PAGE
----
On March 27th 1979, the workers at the Three Mile Island (TMI) power station (PWR) near Harrisburg in Pennsylvania, USA, were compelled to blow compressed air into a water pipe, intending to let the water’s force clean a filter. Unbeknownst to them, while the action worked, it also caused an inadvertent trickle of water to leak into the feed water pumps’ control system.

 

Eleven hours later, on March 28th, 1979, at 4am, a minor malfunction in the secondary, non-nuclear water cooling unit prevented proper heat dissipation and caused the primary coolant temperature to rise. TMI’s reactor shut itself down, halting the chain reaction but decay heat (the heat from radioactive sources) continued to raise the core temperature.

 

This, in itself was not a problem, as nuclear reactors have multiple, independent and redundant safety systems in place for these occasions. By an unlucky coincidence, however, the three auxiliary water coolant pumps could not pump any water because their valves were closed for routine maintenance.

 

Decay heat in the core created a pressure build-up, which prompted the pilot-operated valve to open and stabilize the pressure level. Then the mechanical fault from 11 hours ago came into play, preventing the valve that stabilized the pressure in the core from closing up. Reactor 2’s operators incorrectly assumed that the valve had closed, because their control panels indicated that a “close” signal had been sent to it. As a result, they failed to notice that coolant was escaping from the system for several hours.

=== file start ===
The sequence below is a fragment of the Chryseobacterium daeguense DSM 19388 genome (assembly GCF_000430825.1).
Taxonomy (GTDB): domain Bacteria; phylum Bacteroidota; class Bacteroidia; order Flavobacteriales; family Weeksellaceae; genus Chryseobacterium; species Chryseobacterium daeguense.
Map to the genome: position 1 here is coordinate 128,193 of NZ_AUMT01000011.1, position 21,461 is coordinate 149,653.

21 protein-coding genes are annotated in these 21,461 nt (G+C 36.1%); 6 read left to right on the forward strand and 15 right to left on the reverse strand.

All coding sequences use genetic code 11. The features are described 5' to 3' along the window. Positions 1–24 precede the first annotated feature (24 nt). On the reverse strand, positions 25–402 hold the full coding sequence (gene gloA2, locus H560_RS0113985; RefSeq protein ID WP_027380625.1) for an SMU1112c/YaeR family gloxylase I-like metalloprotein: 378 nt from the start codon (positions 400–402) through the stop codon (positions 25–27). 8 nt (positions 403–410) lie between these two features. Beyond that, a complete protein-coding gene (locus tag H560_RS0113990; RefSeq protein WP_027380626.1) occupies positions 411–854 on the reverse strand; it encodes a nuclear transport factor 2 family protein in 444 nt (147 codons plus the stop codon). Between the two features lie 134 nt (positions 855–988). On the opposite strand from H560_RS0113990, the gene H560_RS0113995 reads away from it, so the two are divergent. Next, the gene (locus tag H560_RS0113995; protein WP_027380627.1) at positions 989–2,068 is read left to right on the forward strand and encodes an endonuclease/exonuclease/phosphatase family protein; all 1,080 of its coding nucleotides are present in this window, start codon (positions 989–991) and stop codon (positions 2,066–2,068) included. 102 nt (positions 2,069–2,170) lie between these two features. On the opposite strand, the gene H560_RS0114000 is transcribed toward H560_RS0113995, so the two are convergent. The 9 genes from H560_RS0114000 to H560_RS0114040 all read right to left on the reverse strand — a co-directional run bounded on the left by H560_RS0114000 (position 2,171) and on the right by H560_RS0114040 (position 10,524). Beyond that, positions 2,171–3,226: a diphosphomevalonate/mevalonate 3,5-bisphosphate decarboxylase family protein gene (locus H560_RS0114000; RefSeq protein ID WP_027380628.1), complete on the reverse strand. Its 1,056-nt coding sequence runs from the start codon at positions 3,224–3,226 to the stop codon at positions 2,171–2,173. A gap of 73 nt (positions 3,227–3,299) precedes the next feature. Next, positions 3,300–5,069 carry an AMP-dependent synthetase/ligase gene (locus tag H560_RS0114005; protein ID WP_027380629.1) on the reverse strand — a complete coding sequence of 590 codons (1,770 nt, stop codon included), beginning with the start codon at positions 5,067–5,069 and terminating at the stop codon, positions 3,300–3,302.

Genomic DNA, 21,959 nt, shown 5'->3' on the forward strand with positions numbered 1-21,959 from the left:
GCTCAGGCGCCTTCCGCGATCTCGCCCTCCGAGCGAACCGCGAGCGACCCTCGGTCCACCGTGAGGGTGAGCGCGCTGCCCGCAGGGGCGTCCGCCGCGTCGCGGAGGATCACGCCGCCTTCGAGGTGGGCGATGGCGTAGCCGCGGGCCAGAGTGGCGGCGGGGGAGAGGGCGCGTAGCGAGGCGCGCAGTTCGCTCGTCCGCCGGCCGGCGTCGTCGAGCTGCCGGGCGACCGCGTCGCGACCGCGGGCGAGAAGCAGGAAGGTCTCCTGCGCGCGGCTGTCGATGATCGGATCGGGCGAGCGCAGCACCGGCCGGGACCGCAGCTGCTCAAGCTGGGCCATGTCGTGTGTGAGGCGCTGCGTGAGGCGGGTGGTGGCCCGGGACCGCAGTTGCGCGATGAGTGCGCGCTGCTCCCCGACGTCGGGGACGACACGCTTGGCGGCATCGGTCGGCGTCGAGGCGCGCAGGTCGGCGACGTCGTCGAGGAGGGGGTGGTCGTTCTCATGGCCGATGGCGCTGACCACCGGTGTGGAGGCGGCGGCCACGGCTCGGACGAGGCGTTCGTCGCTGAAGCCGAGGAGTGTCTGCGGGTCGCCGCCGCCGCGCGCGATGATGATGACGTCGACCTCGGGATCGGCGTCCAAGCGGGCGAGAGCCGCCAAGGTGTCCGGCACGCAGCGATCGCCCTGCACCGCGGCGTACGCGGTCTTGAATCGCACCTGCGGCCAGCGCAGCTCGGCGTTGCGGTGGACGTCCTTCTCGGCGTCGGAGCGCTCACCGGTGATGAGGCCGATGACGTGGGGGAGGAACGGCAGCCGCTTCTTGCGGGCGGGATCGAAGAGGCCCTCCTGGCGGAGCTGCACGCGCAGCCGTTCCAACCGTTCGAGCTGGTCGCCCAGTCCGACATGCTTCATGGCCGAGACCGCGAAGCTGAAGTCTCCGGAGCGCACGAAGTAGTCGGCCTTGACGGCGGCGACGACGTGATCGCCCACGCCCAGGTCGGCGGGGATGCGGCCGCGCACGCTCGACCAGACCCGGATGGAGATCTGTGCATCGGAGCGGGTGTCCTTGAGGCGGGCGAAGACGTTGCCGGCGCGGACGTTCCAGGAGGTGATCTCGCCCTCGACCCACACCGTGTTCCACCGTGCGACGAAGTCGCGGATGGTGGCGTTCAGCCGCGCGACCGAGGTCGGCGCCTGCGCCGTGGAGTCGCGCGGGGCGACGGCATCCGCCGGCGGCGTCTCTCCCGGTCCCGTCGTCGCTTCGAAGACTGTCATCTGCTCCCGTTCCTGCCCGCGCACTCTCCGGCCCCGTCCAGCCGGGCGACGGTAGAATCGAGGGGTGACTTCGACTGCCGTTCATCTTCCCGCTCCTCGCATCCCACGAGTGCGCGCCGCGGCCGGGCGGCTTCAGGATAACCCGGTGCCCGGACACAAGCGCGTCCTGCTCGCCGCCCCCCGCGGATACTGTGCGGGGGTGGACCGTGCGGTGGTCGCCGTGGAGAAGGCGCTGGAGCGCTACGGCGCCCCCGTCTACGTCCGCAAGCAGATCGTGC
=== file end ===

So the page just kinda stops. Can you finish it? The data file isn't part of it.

With coolant rapidly escaping, the control computer injected emergency water into the system to compensate. At this point, the operators believed that there was actually too much water in the cooling system even though water was leaking out. They responded by reducing the flow of replacement water, unintentionally starving the reactor of water.

 

Diminishing water levels exposed the top of the fuel elements inside the core, causing them to be over heated and melt, which released radioactive particles into the remaining water.

 

During all this time, the reactor operators struggled to figure out what was wrong. It was only when the shift changed at 6am, fresh eyes realized what was going on and started to take corrective measures.

 

16 hours since the disaster began, things were under control but by that time about half of the core and 90% of the fuel’s safety cladding had melted. The event was saved from being catastrophically worse by an enormous shield surrounding the core, containing its molten radioactive remains.

 

The thorough clean-up operation was completed in 1993 and costed around $1 billion ($1.7b in 2018).